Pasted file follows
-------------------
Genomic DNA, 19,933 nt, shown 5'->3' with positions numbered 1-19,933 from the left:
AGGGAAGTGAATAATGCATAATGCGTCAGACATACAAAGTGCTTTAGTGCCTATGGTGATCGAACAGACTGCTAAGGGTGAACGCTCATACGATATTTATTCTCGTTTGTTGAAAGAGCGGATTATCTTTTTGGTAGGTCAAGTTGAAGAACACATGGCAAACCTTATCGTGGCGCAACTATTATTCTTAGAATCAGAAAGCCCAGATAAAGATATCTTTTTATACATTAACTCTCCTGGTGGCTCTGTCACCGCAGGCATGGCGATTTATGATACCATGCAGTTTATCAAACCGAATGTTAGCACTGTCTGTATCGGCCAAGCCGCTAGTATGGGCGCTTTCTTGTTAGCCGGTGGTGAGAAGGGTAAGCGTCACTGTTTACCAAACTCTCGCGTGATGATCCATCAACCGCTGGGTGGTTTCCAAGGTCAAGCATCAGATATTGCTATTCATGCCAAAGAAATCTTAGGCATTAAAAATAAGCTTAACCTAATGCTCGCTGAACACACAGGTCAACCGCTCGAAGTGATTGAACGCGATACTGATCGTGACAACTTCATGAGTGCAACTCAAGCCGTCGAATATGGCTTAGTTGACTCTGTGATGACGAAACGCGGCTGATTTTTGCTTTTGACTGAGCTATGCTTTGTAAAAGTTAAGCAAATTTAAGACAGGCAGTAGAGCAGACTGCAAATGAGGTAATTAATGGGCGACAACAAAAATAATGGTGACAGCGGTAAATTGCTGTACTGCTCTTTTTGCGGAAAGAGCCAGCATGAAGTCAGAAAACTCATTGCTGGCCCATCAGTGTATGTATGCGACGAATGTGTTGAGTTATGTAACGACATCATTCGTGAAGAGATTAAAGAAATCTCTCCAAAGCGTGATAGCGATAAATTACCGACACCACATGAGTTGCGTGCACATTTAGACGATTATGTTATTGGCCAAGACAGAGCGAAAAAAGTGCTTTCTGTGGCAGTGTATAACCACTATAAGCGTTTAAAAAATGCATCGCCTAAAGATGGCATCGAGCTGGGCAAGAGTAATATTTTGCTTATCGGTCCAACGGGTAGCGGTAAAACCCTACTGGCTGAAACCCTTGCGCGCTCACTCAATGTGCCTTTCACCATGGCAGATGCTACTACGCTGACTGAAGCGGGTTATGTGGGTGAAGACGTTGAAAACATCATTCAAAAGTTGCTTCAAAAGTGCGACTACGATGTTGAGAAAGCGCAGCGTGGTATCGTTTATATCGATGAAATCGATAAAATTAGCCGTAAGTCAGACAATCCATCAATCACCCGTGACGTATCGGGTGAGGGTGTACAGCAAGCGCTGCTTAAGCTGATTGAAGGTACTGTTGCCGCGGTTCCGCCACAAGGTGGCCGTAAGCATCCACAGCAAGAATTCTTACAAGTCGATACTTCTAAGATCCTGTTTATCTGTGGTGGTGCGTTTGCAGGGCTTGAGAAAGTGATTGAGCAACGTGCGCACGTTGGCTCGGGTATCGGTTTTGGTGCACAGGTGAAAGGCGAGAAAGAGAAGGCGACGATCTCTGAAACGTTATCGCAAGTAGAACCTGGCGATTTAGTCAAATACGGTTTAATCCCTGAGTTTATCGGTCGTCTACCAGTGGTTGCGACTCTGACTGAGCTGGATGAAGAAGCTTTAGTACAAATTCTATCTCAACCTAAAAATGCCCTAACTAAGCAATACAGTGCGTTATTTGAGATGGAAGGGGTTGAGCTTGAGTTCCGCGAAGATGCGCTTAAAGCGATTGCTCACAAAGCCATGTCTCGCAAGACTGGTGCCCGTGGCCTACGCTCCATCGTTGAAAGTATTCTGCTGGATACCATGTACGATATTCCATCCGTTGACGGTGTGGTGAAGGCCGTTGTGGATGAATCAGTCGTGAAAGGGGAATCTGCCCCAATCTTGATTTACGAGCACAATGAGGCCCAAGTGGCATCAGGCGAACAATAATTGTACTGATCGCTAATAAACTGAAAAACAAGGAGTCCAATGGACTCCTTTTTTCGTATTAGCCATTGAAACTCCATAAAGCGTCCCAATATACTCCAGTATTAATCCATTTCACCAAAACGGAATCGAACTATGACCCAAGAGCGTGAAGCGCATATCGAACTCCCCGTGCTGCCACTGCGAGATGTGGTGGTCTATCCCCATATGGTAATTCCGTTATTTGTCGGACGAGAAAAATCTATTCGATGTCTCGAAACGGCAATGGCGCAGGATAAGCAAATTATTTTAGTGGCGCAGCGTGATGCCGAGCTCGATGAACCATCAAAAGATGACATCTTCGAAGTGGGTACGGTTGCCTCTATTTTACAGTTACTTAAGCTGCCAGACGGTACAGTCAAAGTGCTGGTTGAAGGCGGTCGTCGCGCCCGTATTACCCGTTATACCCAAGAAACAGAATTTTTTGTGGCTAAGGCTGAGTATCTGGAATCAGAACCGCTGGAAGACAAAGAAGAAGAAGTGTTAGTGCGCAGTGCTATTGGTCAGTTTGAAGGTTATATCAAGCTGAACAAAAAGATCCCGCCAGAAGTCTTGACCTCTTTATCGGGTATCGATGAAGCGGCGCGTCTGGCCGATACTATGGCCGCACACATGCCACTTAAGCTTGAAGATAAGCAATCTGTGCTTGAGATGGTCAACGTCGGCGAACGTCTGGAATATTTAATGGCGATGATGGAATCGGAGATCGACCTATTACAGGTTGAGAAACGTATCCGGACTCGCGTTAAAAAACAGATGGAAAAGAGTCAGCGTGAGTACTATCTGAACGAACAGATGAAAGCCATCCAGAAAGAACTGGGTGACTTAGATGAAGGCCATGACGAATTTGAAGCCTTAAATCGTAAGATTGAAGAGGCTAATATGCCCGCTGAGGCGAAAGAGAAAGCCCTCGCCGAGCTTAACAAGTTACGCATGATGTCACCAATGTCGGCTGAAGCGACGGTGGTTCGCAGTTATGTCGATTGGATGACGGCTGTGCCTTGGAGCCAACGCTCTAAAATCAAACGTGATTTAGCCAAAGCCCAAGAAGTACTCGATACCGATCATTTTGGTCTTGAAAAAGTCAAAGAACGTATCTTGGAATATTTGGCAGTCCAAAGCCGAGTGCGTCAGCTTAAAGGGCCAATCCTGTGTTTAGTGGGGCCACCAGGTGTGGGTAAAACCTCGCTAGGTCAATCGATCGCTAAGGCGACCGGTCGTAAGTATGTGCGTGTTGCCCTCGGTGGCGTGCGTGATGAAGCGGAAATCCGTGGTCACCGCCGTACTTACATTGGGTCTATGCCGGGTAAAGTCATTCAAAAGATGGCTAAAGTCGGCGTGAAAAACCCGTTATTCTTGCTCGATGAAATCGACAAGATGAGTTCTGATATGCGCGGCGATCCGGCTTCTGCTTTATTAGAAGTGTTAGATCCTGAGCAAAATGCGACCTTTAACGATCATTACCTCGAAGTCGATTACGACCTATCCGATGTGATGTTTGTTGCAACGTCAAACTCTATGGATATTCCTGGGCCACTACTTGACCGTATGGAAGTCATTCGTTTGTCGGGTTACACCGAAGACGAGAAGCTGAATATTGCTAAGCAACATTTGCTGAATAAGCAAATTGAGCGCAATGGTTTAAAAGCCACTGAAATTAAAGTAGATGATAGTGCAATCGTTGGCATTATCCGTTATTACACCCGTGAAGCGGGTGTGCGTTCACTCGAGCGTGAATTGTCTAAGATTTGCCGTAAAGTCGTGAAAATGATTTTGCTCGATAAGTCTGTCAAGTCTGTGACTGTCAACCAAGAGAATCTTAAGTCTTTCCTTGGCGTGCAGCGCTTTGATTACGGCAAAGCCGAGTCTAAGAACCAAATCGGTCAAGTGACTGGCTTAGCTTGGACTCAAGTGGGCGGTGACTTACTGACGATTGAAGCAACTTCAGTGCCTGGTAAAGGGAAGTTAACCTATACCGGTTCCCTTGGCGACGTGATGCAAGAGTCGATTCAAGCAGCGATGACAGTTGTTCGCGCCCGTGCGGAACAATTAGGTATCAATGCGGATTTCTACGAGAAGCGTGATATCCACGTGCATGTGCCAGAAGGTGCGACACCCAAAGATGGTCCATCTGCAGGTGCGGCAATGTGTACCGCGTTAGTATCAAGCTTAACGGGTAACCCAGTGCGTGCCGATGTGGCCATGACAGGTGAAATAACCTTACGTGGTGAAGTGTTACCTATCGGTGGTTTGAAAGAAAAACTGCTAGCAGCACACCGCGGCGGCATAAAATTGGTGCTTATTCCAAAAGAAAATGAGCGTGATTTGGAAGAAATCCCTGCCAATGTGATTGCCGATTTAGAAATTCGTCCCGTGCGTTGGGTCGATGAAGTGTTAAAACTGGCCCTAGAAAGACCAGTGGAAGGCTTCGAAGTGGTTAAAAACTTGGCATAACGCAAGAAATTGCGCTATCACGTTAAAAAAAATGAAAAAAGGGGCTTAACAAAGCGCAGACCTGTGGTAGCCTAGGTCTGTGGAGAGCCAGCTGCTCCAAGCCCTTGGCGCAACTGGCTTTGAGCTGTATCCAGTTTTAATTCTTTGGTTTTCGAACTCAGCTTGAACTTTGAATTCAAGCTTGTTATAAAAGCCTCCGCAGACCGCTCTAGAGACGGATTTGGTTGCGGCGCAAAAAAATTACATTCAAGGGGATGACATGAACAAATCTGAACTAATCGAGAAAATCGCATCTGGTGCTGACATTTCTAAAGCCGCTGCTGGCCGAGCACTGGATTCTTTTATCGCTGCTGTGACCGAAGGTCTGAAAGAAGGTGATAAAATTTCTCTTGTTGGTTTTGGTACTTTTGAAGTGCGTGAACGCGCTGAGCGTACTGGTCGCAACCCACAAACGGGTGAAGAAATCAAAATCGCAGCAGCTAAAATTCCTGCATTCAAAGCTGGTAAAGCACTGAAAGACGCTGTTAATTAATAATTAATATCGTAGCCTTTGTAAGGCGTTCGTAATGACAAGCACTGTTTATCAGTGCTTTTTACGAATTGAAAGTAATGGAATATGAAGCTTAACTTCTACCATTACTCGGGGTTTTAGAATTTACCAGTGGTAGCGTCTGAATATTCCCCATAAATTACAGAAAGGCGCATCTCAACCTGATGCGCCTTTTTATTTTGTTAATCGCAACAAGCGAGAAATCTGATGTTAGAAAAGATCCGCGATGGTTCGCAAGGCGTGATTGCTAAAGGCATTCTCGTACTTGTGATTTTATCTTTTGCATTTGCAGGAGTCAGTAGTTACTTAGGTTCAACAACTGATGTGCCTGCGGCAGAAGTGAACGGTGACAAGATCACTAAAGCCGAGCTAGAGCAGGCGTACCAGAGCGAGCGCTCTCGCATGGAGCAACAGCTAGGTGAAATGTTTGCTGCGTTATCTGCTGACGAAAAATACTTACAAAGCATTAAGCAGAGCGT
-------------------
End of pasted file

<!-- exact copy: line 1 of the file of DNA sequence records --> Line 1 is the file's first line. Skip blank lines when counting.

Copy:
Genomic DNA, 19,933 nt, shown 5'->3' with positions numbered 1-19,933 from the left: